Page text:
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Noon Edition

Drop Outs

(Pixabay)

Let's begin by saying very clearly: stay in school, kids. Alright, with that said, our theme this week is all about those people who proved that statement wrong. This week, a look at composers who said “we don’t need no education!” and became “Drop Outs.”

Here's our list:

  • George Gershwin (1898–1937) – When George Gershwin’s parents brought home a piano for George’s older brother Ira to learn, it was George (not Ira) who took an interest. The 12-year-old quickly took to piano lessons, and eventually the music scene on New York City’s Lower East Side. By the time he hit 15 years old, the young George dropped out of school to become a song plugger for a Tin Pan Alley music publisher. These song pluggers were musical salesmen, “plugging” the latest songs to performers and theatre producers in hopes of boosting sheet music sales. Before long, George began composing his own songs, leading to a successful career both on Broadway and in the concert hall. Incidentally, George’s older brother Ira was much more studious. Ira graduated high school and enrolled in the City College of New York—that is, before dropping out and later joining his brother in the music business.

 

  • Igor Stravinsky (1882–1971) – By the time Stravinsky completed and revised his music for the ballet Petrushka in 1946, he had cultivated a composition style that cherry-picked characteristics of baroque music, but kicked most aspects of traditional classical music to the curb. His rebellious composition style mirrored his general dislike for institutions, a point of his personality that made it difficult for his parents to keep him in school. Stravinsky initially studied law at the direction of his parents, but he attended only fifty lectures over the course of the four-year degree. He chose instead to spend most of his time studying music with composer Nikolai Rimsky-Korsakov. Due to his lack of attendance and the law school shutting down for a semester during the Russian Revolution, Stravinsky received only half credit towards a law degree. By that point, however, he had already decided to turn his focus to music full time.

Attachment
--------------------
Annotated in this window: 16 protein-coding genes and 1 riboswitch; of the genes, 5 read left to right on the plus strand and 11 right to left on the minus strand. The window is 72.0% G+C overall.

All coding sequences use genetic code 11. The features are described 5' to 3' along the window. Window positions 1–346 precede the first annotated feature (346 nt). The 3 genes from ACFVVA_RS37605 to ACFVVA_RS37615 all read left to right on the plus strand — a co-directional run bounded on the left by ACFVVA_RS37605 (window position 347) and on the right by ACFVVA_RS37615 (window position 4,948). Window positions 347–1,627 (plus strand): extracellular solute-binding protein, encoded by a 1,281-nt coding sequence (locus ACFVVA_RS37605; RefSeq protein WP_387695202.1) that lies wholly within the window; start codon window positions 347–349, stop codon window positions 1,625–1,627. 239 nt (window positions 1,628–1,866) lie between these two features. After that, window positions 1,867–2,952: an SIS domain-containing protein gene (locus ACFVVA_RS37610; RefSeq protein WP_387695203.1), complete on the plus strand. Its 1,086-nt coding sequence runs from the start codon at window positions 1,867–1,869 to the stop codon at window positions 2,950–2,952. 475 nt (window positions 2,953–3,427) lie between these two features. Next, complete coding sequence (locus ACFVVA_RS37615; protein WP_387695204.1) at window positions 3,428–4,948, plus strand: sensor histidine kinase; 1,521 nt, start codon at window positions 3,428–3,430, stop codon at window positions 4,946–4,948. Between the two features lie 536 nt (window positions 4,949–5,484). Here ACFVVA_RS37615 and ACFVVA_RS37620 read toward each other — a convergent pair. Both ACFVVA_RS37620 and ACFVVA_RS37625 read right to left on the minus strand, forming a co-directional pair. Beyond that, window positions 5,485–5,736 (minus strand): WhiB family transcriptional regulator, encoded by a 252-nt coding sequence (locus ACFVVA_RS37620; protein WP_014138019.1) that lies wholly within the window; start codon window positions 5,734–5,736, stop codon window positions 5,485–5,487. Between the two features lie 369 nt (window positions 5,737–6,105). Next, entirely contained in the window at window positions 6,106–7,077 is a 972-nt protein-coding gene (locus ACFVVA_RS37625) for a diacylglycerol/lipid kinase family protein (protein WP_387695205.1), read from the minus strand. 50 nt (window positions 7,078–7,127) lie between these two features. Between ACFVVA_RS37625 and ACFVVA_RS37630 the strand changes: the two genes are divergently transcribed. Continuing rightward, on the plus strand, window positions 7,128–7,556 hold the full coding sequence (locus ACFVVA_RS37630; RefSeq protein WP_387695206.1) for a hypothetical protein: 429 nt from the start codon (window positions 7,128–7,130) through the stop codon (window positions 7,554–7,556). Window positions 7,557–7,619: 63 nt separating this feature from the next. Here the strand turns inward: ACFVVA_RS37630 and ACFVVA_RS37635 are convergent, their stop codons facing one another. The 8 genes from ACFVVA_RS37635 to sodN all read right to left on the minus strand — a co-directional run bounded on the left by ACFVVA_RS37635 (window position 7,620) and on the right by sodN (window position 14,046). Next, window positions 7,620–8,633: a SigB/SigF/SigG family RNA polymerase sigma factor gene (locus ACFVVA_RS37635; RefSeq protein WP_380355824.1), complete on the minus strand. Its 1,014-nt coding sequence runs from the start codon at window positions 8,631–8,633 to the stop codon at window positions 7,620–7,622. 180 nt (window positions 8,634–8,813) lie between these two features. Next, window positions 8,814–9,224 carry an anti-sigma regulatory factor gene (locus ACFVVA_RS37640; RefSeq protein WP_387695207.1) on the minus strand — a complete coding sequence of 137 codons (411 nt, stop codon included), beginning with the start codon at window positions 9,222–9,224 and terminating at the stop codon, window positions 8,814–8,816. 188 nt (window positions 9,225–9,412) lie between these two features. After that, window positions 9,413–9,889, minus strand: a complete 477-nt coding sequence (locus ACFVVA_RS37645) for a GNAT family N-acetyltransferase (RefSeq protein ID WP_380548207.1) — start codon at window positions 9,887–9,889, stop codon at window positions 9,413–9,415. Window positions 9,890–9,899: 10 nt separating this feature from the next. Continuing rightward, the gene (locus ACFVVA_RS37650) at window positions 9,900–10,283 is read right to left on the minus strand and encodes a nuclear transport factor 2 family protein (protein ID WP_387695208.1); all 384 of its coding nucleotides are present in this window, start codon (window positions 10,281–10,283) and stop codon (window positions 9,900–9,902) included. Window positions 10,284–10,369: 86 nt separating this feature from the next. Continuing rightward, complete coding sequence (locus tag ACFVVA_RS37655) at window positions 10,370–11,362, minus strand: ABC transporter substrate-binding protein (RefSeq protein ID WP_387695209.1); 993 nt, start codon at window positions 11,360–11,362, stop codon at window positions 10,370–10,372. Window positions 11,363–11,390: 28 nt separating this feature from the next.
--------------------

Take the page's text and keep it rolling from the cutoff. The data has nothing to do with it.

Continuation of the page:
• Carl Philipp Emanuel Bach (1714–1788) – Johann Sebastian Bach was the paterfamilias to an entire family of composers, like Wilhelm Friedemann Bach, Johann Christian Bach, and Carl Philipp Emanuel Bach. However, when it came to higher education, the elder Bach insisted that his sons study law, not music! C. P. E. Bach, like his brothers, studied jurisprudence at the University of Leipzig. He didn’t exactly drop out—Carl received his law degree in 1738. However, he immediately dropped out of the law profession upon graduation to pursue music full time. It’s doubtful that J.S. Bach actually intended for his sons to become lawyers. It’s more likely that he wanted to ensure that his sons were treated with respect when they eventually became professional musicians. Johann Sebastian was so often treated as a mere servant. After all, Carl and his brothers didn’t really need a professional music education. They had already received the best music education on the planet: their teacher was J.S. Bach!

 

  • Robert Schumann (1810–1856) – Like C. P. E. Bach, Robert Schumann initially (and perhaps reluctantly) pursued law before pursuing music full time. In order to satisfy the terms of his father’s inheritance, Schumann had to pursue three years of some kind of higher education, so he enrolled as a law student at the University of Leipzig. According to a friend, Schumann never once set foot in a lecture hall. He instead became occupied with the writings of author Jean Paul and private music studies with piano teacher Friedrich Wieck. His musical studies took precedence, possibly because he fell in love with Wieck’s daughter Clara. Within a few years, Schumann dropped out of law school to pursue music full time. Years later, he did earn a doctorate in music, not law. But this degree was mostly a way to prove his worth to Friedrich Wieck, as Robert was pursuing Clara’s hand in marriage.